07 October 2020
With more than 11,000 students, Bournemouth & Poole College (BPC) is the largest provider of further education and apprenticeships in the region. Its core focus is on work skills, so that students are well placed for their chosen careers.
The college uses a free and open source learning management system called Moodle. Following student feedback, the college decided to modernise its Moodle digital learning environment (DLE) with more engaging features for both staff and students.
Although its main website carried the latest news and events students did not visit this website while accessing the DLE.
The college turned to its DLE provider CoSector – University of London to update its Moodle platform to include features such as a new learning resources section and a modern looking front end.
It also needed continued hosting and support so it could continue to be used in a variety of ways. For example, students needed to be able to upload their work from different platforms, make edits and submit it for marking within a particular timeframe. Teachers needed to be able to access work submitted from any location, at a time that suited them.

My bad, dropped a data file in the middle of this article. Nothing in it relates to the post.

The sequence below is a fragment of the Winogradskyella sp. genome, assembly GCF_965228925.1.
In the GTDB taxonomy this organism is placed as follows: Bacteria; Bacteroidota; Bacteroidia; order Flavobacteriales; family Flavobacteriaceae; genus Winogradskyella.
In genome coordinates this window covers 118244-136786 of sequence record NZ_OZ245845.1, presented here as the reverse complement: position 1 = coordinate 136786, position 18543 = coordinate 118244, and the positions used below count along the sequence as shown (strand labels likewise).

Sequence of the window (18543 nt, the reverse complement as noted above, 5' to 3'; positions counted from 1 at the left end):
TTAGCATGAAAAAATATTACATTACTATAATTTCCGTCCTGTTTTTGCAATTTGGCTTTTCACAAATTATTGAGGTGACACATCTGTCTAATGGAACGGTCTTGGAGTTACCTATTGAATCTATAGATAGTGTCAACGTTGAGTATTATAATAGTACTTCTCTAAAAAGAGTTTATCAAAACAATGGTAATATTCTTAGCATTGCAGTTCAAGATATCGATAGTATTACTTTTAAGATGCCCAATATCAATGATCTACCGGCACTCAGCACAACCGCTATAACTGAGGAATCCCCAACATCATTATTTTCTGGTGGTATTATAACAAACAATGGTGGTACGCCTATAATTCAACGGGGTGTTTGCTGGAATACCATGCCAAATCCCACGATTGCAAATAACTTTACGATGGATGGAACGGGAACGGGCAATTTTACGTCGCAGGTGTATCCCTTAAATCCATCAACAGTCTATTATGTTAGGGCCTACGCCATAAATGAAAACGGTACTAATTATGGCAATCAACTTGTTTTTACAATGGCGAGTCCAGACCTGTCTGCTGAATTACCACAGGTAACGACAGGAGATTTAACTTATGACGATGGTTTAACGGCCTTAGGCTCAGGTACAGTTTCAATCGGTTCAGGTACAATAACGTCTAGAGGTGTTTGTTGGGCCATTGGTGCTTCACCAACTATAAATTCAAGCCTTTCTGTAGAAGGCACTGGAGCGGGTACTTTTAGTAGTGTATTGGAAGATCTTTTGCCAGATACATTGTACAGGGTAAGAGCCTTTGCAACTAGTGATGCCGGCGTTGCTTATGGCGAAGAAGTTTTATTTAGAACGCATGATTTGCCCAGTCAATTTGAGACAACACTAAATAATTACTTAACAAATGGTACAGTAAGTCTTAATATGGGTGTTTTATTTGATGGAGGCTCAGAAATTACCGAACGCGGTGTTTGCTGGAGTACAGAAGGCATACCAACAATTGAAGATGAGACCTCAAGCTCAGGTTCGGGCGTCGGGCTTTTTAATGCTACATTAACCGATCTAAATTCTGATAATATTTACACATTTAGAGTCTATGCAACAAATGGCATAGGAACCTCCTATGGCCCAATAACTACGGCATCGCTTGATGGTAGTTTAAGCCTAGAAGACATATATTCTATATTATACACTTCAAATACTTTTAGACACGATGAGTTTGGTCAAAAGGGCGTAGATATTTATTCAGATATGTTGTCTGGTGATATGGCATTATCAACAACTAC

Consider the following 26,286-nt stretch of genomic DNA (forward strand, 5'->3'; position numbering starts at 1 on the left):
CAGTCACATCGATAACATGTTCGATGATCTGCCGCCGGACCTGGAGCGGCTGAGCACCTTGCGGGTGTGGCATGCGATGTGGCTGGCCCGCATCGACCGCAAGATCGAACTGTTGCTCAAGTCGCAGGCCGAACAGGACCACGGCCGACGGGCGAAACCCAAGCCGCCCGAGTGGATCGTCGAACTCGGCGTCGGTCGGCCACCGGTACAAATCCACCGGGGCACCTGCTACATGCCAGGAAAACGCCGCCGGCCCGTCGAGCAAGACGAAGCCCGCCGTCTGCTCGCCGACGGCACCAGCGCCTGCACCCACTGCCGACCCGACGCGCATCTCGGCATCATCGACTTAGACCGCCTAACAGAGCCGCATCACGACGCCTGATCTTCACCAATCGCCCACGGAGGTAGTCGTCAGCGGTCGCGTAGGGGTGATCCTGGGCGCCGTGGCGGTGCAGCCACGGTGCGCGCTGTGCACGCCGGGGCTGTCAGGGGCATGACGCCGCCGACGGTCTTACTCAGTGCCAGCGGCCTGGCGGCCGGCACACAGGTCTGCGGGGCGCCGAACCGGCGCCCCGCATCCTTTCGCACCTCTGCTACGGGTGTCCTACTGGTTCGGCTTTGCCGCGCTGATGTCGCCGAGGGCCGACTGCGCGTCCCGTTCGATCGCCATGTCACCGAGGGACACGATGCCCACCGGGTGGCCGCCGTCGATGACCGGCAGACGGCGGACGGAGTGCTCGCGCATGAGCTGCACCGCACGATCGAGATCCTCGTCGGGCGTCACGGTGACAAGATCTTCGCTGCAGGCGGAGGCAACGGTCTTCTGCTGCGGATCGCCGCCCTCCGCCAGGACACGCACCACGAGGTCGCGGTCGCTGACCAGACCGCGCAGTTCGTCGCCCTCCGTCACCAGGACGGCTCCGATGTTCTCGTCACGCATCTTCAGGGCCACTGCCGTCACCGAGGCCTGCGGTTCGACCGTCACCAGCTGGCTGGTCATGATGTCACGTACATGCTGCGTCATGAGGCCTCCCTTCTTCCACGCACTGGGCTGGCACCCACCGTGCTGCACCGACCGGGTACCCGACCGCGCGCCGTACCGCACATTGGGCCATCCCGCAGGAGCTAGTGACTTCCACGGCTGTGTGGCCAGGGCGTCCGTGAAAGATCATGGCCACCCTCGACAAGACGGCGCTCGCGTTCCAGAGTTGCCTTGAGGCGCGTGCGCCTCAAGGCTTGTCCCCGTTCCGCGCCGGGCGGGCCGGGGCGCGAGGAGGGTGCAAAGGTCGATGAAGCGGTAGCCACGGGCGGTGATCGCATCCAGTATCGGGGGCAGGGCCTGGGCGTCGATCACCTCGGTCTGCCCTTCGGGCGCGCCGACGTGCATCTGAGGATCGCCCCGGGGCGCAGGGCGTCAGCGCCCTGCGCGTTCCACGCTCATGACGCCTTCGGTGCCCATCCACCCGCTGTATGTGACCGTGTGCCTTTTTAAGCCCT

CoSector managed the migration and upgrades, ensuring all content was secure. BCP says that with all important links in one place means educators and learners can access all the key information in the same place at the same time.
Now data can be accessed at any time regardless of device and the college reports that teachers can now mark and grade student assignments – and insert comments and annotations – far more easily.
Students have simplified access to research materials and campus facilities, such as Box of Broadcasts (BOB), which allows them to watch and record TV programmes suggested by their lecturer. Information from the student union and college events is now available when students access the DLE -- particularly beneficial for career opportunities, as they are notified when recruiters are to visit.
The college’s technical officer, Keith Ball, reports that the upgrade aided learning during the pandemic. Some students were loaned computers and given SIM card hubs for use in rural areas without internet access.